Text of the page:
"Army Official Who Revealed Deplorable Conditions At Veterans Treatment Facility Is Forced To Resign"
On Monday, USA Today reported that barracks for wounded soldiers returning from Iraq and Afghanistan at the Army’s Fort Sill were infested with mold. In addition, soldiers living in the units said that “their complaints about mold and other problems” have been ignored for months and that they were told to keep quiet about the problems:
Twenty soldiers, who spoke to USA Today early last week, said their complaints about mold and other problems went unheeded for months. They also said they had been ordered not speak about the conditions at Fort Sill.
The base commander, Maj. Gen. Peter Vangjel, said in response to inquiries about the ongoing problems, “We’re going in and we’re going to take care of this for these guys.” In a later Associated Press report, Vangjel acknowledged that soldiers who knew about the mold were ordered to “remain silent,” but added that suggestions that the complaints were ignored are “simply not true.”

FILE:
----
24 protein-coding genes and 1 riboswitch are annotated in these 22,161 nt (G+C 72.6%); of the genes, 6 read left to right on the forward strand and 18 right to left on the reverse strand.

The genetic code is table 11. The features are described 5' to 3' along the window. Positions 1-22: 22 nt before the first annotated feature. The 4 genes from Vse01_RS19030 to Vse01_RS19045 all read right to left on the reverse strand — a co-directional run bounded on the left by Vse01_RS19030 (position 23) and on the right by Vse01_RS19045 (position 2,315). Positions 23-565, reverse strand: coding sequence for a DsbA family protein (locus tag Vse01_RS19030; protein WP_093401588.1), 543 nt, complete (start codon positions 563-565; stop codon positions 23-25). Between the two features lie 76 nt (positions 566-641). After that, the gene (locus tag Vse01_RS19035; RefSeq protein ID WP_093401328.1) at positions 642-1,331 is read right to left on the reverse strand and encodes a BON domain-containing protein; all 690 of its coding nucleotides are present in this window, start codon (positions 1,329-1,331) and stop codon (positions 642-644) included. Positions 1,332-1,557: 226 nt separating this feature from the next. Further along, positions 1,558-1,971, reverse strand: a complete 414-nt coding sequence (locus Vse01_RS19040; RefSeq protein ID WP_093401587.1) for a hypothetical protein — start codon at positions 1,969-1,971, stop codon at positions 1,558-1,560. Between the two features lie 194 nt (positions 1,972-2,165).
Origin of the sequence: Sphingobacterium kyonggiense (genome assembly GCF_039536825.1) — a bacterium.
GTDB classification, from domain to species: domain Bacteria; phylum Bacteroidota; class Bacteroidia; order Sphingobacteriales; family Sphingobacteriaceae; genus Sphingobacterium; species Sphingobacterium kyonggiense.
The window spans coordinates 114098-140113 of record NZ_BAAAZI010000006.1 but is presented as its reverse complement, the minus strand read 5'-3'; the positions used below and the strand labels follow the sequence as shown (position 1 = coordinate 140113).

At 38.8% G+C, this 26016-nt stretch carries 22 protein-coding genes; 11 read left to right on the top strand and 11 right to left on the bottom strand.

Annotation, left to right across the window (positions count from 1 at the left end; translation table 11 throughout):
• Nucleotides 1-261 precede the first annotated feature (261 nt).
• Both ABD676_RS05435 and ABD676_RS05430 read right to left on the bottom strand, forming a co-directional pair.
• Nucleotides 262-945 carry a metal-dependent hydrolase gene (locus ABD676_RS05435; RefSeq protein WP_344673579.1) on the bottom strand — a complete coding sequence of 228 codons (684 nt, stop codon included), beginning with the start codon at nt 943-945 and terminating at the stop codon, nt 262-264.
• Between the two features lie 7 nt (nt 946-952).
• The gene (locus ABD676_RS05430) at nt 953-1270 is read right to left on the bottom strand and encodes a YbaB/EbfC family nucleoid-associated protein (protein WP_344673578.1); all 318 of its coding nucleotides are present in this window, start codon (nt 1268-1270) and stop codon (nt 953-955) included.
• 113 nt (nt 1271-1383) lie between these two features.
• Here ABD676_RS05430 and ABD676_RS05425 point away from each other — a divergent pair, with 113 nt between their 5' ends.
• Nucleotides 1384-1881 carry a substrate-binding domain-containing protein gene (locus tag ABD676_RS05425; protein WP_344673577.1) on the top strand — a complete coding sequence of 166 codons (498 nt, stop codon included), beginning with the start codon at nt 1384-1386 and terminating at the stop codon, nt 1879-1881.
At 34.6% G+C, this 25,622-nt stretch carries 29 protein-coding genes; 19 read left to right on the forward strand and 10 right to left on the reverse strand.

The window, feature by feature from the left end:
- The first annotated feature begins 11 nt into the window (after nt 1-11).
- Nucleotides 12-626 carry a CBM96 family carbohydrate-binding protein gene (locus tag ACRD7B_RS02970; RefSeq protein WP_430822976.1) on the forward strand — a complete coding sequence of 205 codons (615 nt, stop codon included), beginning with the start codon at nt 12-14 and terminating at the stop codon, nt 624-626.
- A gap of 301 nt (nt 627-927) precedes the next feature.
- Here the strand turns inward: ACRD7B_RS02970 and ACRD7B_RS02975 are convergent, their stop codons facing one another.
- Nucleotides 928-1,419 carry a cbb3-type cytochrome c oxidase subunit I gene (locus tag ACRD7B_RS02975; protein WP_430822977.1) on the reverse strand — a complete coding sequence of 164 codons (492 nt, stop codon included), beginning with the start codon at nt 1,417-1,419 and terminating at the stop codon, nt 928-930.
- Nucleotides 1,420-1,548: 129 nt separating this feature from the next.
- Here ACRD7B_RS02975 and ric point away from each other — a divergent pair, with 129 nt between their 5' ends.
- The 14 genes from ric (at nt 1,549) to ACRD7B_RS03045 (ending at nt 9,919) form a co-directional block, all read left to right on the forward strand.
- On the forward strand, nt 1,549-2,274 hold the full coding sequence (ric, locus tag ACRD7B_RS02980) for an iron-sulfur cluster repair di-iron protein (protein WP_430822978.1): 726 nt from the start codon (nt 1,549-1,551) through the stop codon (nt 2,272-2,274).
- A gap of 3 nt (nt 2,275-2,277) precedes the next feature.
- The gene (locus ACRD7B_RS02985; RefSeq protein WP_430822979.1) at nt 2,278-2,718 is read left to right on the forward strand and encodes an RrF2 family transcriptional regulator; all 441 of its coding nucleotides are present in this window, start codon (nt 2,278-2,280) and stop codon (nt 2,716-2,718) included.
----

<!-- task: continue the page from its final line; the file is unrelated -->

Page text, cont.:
But now the Army appears to have retaliated against the Army social services official, Chuck Roeder, who first reported the poor conditions at Fort Sill — and their neglect — to the media. USA Today reports that Roeder has been forced out of his job:
An Army social services coordinator…who told USA Today about poor conditions at Fort Sill’s unit for wounded soldiers has been forced out of his job, the employee and base officials said Tuesday.
Soldiers meeting with Army Secretary Pete Geren…on Tuesday said Chuck Roeder, 54, was a strong advocate for their problems and should not have been forced to leave. [...]
Roeder, a retired soldier, said he was told to resign or he would be fired.
An executive officer at Fort Sill said Roeder’s departure is “purely coincidental.”
The episode at Fort Sill is reminiscent of the handling of the deplorable conditions at Walter Reed uncovered by the Washington Post last year. In the aftermath of the Post’s report, CQ Today revealed that Walter Reed’s problems were long-known to officials in the Army and Congress, the Army accused the media of propagating “misinformation,” and the Pentagon tried to quiet criticisms by blocking the congressional testimony of the former Walter Reed Chief.